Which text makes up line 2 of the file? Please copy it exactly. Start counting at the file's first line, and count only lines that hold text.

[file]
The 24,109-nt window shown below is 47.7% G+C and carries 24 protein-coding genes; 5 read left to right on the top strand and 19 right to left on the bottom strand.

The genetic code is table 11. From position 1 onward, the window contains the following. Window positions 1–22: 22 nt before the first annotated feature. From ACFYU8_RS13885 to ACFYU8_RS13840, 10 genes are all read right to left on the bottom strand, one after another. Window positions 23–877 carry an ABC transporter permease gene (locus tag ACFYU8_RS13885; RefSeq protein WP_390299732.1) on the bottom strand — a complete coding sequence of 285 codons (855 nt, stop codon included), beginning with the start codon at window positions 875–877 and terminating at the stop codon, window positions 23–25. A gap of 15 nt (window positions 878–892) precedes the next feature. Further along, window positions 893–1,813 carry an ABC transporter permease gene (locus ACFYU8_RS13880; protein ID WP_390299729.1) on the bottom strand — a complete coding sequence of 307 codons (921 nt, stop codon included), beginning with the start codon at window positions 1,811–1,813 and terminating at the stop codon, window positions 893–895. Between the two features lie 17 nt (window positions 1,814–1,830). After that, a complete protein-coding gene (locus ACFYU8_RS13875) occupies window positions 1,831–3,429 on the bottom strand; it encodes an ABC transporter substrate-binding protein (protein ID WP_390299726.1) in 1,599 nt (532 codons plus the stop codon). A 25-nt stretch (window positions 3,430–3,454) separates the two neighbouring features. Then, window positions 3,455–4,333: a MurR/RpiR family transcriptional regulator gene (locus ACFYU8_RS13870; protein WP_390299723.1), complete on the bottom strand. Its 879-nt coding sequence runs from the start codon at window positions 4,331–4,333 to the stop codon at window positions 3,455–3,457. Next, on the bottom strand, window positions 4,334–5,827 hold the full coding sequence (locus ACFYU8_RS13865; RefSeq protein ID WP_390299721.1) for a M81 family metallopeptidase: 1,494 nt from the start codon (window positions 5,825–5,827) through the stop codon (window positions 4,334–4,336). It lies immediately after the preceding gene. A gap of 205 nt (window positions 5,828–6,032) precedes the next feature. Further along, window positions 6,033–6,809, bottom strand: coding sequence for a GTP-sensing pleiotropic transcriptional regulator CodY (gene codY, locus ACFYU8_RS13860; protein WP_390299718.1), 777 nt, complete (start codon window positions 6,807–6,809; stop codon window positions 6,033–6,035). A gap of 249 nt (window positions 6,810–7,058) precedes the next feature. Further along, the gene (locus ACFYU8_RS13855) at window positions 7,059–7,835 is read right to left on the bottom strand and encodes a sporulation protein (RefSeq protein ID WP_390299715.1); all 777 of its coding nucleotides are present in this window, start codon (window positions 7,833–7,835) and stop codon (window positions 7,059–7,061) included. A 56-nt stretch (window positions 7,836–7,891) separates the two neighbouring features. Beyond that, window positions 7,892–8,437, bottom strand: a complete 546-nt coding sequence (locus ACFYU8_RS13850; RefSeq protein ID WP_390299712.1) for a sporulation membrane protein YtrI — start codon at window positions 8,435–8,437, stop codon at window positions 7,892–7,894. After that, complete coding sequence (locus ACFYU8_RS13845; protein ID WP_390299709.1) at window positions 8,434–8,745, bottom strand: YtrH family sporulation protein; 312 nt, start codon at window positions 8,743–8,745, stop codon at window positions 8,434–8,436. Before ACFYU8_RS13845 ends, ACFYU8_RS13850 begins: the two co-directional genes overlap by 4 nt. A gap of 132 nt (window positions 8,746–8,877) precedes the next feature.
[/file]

The genetic code is table 11. From position 1 onward, the window contains the following. Window positions 1–22: 22 nt before the first annotated feature. From ACFYU8_RS13885 to ACFYU8_RS13840, 10 genes are all read right to left on the bottom strand, one after another. Window positions 23–877 carry an ABC transporter permease gene (locus tag ACFYU8_RS13885; RefSeq protein WP_390299732.1) on the bottom strand — a complete coding sequence of 285 codons (855 nt, stop codon included), beginning with the start codon at window positions 875–877 and terminating at the stop codon, window positions 23–25. A gap of 15 nt (window positions 878–892) precedes the next feature. Further along, window positions 893–1,813 carry an ABC transporter permease gene (locus ACFYU8_RS13880; protein ID WP_390299729.1) on the bottom strand — a complete coding sequence of 307 codons (921 nt, stop codon included), beginning with the start codon at window positions 1,811–1,813 and terminating at the stop codon, window positions 893–895. Between the two features lie 17 nt (window positions 1,814–1,830). After that, a complete protein-coding gene (locus ACFYU8_RS13875) occupies window positions 1,831–3,429 on the bottom strand; it encodes an ABC transporter substrate-binding protein (protein ID WP_390299726.1) in 1,599 nt (532 codons plus the stop codon). A 25-nt stretch (window positions 3,430–3,454) separates the two neighbouring features. Then, window positions 3,455–4,333: a MurR/RpiR family transcriptional regulator gene (locus ACFYU8_RS13870; protein WP_390299723.1), complete on the bottom strand. Its 879-nt coding sequence runs from the start codon at window positions 4,331–4,333 to the stop codon at window positions 3,455–3,457. Next, on the bottom strand, window positions 4,334–5,827 hold the full coding sequence (locus ACFYU8_RS13865; RefSeq protein ID WP_390299721.1) for a M81 family metallopeptidase: 1,494 nt from the start codon (window positions 5,825–5,827) through the stop codon (window positions 4,334–4,336). It lies immediately after the preceding gene. A gap of 205 nt (window positions 5,828–6,032) precedes the next feature. Further along, window positions 6,033–6,809, bottom strand: coding sequence for a GTP-sensing pleiotropic transcriptional regulator CodY (gene codY, locus ACFYU8_RS13860; protein WP_390299718.1), 777 nt, complete (start codon window positions 6,807–6,809; stop codon window positions 6,033–6,035). A gap of 249 nt (window positions 6,810–7,058) precedes the next feature. Further along, the gene (locus ACFYU8_RS13855) at window positions 7,059–7,835 is read right to left on the bottom strand and encodes a sporulation protein (RefSeq protein ID WP_390299715.1); all 777 of its coding nucleotides are present in this window, start codon (window positions 7,833–7,835) and stop codon (window positions 7,059–7,061) included. A 56-nt stretch (window positions 7,836–7,891) separates the two neighbouring features. Beyond that, window positions 7,892–8,437, bottom strand: a complete 546-nt coding sequence (locus ACFYU8_RS13850; RefSeq protein ID WP_390299712.1) for a sporulation membrane protein YtrI — start codon at window positions 8,435–8,437, stop codon at window positions 7,892–7,894. After that, complete coding sequence (locus ACFYU8_RS13845; protein ID WP_390299709.1) at window positions 8,434–8,745, bottom strand: YtrH family sporulation protein; 312 nt, start codon at window positions 8,743–8,745, stop codon at window positions 8,434–8,436. Before ACFYU8_RS13845 ends, ACFYU8_RS13850 begins: the two co-directional genes overlap by 4 nt. A gap of 132 nt (window positions 8,746–8,877) precedes the next feature.